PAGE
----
The Intensive Care Unit : Acquisition of Infection & Air Change

Originally published April 2021 in Academy of Scientists for Industrial Research and Education


I want to start with a disclaimer; I am neither a physician nor a medical expert. My pain has propelled me to dig into scientific literature about airborne infections and control measures associated with ICUs in India. As part of my role as an R&D director for Molekule, I’ve read many scientific articles on air purification. But as a son of a strong woman who was hospitalized while battling serious illness, I’ve gone to great lengths to familiarize myself on the subject of airborne infections and control measures in ICUs—references to some of these sources are given at the end of this article. I will be happier if someone can disprove my inferences from these readings, as it will bring peace to many whose loved ones may be in an ICU. They can find solace knowing that their relative is at a reduced risk of acquiring deadly airborne disease from the hospital.

Your life’s most challenging time is when your loved one is on an Intensive Care Unit (ICU) bed, and you are helpless and pondering what to do and the following related emotional battle. You evaluate doctors, hospital staff, and infrastructure and hope they are the best for the situation. At this moment, your belief makes you understand that the hospital is doing everything it could do for the patient. I was in a similar situation in the torrid times of 2020 when the world saw a surge in coronavirus infection (SARS-CoV-2) cases with no sign of the pandemic slowing down. My mother was fighting for her life due to pneumonia and severe sepsis, and septic shock in a reputed hospital in Punjab, India. Since she was on a ventilator and struggling with an airborne infection, and being familiar with the impact of air quality on patient’s health having respiratory issues,1 I decided to place an air purifier by her bedside.

To get the right air purifier, I asked the doctor about the number of air changes per hour (ACH) in the ICU. The answer shook me to the core; NONE. Due to my research in air purification and some knowledge about airborne infectious microbes, I could apprehend that her health would deteriorate further. How could she improve in an environment which is a breeding ground for drug-resistant bacteria and highly infectious viruses such as SARS-CoV-2! I did what every son and any reasonable person in my situation would do; I decided to shift my mother to a better-equipped hospital. Shifting was not straightforward due to COVID restrictions with hospitals refusing admission to new patients.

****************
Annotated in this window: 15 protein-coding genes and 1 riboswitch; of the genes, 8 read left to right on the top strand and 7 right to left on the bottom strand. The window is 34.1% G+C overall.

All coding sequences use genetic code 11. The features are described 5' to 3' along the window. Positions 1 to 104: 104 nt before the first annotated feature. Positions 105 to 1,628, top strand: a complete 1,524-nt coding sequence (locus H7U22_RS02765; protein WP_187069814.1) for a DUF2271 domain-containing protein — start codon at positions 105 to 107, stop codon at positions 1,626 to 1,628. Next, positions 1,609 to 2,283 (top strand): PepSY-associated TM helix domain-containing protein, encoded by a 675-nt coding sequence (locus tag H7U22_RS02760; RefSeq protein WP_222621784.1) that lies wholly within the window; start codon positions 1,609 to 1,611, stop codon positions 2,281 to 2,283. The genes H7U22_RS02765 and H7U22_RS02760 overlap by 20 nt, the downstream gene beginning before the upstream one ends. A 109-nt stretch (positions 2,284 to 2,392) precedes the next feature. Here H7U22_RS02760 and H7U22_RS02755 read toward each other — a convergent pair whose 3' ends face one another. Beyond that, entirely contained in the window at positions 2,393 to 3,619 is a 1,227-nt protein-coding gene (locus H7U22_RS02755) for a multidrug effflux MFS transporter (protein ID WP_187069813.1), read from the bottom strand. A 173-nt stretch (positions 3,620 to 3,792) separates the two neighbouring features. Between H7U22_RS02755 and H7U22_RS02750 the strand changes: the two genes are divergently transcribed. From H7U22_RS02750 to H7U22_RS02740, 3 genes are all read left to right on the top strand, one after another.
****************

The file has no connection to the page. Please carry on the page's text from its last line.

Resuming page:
However, I moved her to one of the best and expensive hospitals in the region, assuming higher expenses mean a better-equipped hospital. However, even there, I came for a rude shock, no air change in the ICU.

According to my understanding, this is unacceptable anywhere in the world as good indoor air quality is a critical non-pharmacological strategy to prevent hospital-acquired infections. In all these uncertainties, the fiercest warrior in our family lost the battle of her life, which I believe is partly due to ill-equipped (for sure) and probably non-compliant ICUs in hospitals.

Can an ICU in the hospitals be without AIR CHANGE or, in other words, without a standard heating, ventilation, and air-conditioning (HVAC) system? Are there any regulations and guidelines on ACH for ICUs in India? If there are regulations and policies, what and where are they? So, I started the quest to find answers, and hence this article.

Several medical studies have established that infection in the ICU is highest in the hospital, partly due to inadequate facilities.2 Many antibiotic-resistant bacteria such as methicillin-resistant Staphylococcus aureus (MRSA), Serratia marcescens, and vancomycin-resistant enterococci (VRE) are found to survive and persist in the hospital environment and are responsible for hospital-acquired diseases. I looked into whether these microbes are transmitted through contaminated surfaces (fomite exposure) only or if they could be airborne also. Shiomori et al. (2001) have reported that MRSA may be airborne and may play a role in nasal colonization in the nasal cavity or respiratory tract in MRSA infections.3 The Shiomori research group recommends measures to prevent airborne MRSA spread to control nosocomial MRSA infection in hospitals. The airborne transmission of SARS-CoV-2 through aerosols is also now well established. The SARS-CoV-2-laden droplets released during expiratory activities (talking, coughing, and sneezing) of infected persons become airborne through evaporation. Besides, several medical and surgical procedures may also generate aerosolized infectious particles.4 The fate of these airborne particles depends on the airflow. In inadequate ventilation cases, the airborne particle could remain in the ICU room, leaving patients, staff, and visitors to potentially inhale these infectious particles. It is therefore essential to remove these infectious aerosols through the use of adequate ventilation systems. That’s why guidelines on ventilation in ICUs must be strictly applied all across the world.

Professional and scientific bodies in the US, UK, and Europe have published guidelines on ICUs’ design and layout and emphasized ventilation’s importance. In India too, detailed guidelines on ICU planning and designing have been specified in 2010 and 2020.5,6 The guidelines are clear on the ICU to be fully air-conditioned with control over temperature, humidity, and a minimum of six ACH per room, with two ACH (33%) composed of outside air. Further recommendations are for the re-circulated air passing through filters with 99% filtration efficiency in the particle size range of smaller than 5 microns. The guidelines have been there for a while now, yet I wonder why the hospitals are not following them. How are they getting approvals? Aren’t there checks and inspections by regulatory bodies to ensure that hospitals follow guidelines? After all, we’ve been through as a species in the last year, we, the people, deserve these answers.